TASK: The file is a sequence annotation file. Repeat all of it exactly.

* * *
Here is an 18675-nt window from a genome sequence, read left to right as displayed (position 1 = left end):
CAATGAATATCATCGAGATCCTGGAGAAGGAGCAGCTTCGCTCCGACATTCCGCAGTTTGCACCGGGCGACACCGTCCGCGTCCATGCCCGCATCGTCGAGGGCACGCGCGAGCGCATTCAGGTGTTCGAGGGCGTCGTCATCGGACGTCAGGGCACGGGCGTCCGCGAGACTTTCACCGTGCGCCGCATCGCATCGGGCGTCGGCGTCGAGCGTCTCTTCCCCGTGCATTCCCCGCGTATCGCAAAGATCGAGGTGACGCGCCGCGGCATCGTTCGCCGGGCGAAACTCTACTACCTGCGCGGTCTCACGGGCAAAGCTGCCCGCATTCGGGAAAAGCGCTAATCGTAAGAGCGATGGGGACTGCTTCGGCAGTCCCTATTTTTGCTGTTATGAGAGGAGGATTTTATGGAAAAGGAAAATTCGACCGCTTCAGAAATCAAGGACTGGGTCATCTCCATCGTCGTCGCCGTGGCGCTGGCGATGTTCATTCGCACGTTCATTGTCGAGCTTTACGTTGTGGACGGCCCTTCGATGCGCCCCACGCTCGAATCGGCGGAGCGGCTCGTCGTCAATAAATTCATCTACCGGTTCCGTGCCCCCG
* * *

Here is an 18675-nt window from a genome sequence, read left to right as displayed (position 1 = left end):
CAATGAATATCATCGAGATCCTGGAGAAGGAGCAGCTTCGCTCCGACATTCCGCAGTTTGCACCGGGCGACACCGTCCGCGTCCATGCCCGCATCGTCGAGGGCACGCGCGAGCGCATTCAGGTGTTCGAGGGCGTCGTCATCGGACGTCAGGGCACGGGCGTCCGCGAGACTTTCACCGTGCGCCGCATCGCATCGGGCGTCGGCGTCGAGCGTCTCTTCCCCGTGCATTCCCCGCGTATCGCAAAGATCGAGGTGACGCGCCGCGGCATCGTTCGCCGGGCGAAACTCTACTACCTGCGCGGTCTCACGGGCAAAGCTGCCCGCATTCGGGAAAAGCGCTAATCGTAAGAGCGATGGGGACTGCTTCGGCAGTCCCTATTTTTGCTGTTATGAGAGGAGGATTTTATGGAAAAGGAAAATTCGACCGCTTCAGAAATCAAGGACTGGGTCATCTCCATCGTCGTCGCCGTGGCGCTGGCGATGTTCATTCGCACGTTCATTGTCGAGCTTTACGTTGTGGACGGCCCTTCGATGCGCCCCACGCTCGAATCGGCGGAGCGGCTCGTCGTCAATAAATTCATCTACCGGTTCCGTGCCCCCG